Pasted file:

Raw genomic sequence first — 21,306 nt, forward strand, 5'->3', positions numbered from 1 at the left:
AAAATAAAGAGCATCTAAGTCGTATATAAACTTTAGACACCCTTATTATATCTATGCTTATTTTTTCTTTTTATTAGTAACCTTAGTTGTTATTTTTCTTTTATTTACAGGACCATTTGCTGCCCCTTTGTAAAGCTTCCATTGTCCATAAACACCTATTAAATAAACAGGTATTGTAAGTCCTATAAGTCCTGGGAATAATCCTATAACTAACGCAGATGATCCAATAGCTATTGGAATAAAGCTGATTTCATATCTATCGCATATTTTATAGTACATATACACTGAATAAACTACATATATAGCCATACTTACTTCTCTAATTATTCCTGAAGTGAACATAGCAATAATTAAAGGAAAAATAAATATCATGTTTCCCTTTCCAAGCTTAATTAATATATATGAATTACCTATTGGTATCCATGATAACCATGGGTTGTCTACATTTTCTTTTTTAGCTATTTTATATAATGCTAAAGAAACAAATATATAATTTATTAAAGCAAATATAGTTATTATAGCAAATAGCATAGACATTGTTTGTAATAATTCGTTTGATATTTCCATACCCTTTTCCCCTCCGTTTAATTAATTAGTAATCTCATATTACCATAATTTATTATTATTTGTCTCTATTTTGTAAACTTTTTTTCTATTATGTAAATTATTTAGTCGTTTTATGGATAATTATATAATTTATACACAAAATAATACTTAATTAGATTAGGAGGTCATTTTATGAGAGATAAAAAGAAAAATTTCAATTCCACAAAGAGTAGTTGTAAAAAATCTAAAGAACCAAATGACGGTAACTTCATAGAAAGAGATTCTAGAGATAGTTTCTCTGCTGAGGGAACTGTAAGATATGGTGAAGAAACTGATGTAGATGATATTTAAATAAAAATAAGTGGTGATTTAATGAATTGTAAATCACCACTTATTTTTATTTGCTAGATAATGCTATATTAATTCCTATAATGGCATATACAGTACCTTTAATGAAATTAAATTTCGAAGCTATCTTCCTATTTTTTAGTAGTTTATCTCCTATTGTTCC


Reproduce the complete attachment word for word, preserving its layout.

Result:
Raw genomic sequence first — 21,306 nt, forward strand, 5'->3', positions numbered from 1 at the left:
AAAATAAAGAGCATCTAAGTCGTATATAAACTTTAGACACCCTTATTATATCTATGCTTATTTTTTCTTTTTATTAGTAACCTTAGTTGTTATTTTTCTTTTATTTACAGGACCATTTGCTGCCCCTTTGTAAAGCTTCCATTGTCCATAAACACCTATTAAATAAACAGGTATTGTAAGTCCTATAAGTCCTGGGAATAATCCTATAACTAACGCAGATGATCCAATAGCTATTGGAATAAAGCTGATTTCATATCTATCGCATATTTTATAGTACATATACACTGAATAAACTACATATATAGCCATACTTACTTCTCTAATTATTCCTGAAGTGAACATAGCAATAATTAAAGGAAAAATAAATATCATGTTTCCCTTTCCAAGCTTAATTAATATATATGAATTACCTATTGGTATCCATGATAACCATGGGTTGTCTACATTTTCTTTTTTAGCTATTTTATATAATGCTAAAGAAACAAATATATAATTTATTAAAGCAAATATAGTTATTATAGCAAATAGCATAGACATTGTTTGTAATAATTCGTTTGATATTTCCATACCCTTTTCCCCTCCGTTTAATTAATTAGTAATCTCATATTACCATAATTTATTATTATTTGTCTCTATTTTGTAAACTTTTTTTCTATTATGTAAATTATTTAGTCGTTTTATGGATAATTATATAATTTATACACAAAATAATACTTAATTAGATTAGGAGGTCATTTTATGAGAGATAAAAAGAAAAATTTCAATTCCACAAAGAGTAGTTGTAAAAAATCTAAAGAACCAAATGACGGTAACTTCATAGAAAGAGATTCTAGAGATAGTTTCTCTGCTGAGGGAACTGTAAGATATGGTGAAGAAACTGATGTAGATGATATTTAAATAAAAATAAGTGGTGATTTAATGAATTGTAAATCACCACTTATTTTTATTTGCTAGATAATGCTATATTAATTCCTATAATGGCATATACAGTACCTTTAATGAAATTAAATTTCGAAGCTATCTTCCTATTTTTTAGTAGTTTATCTCCTATTGTTCC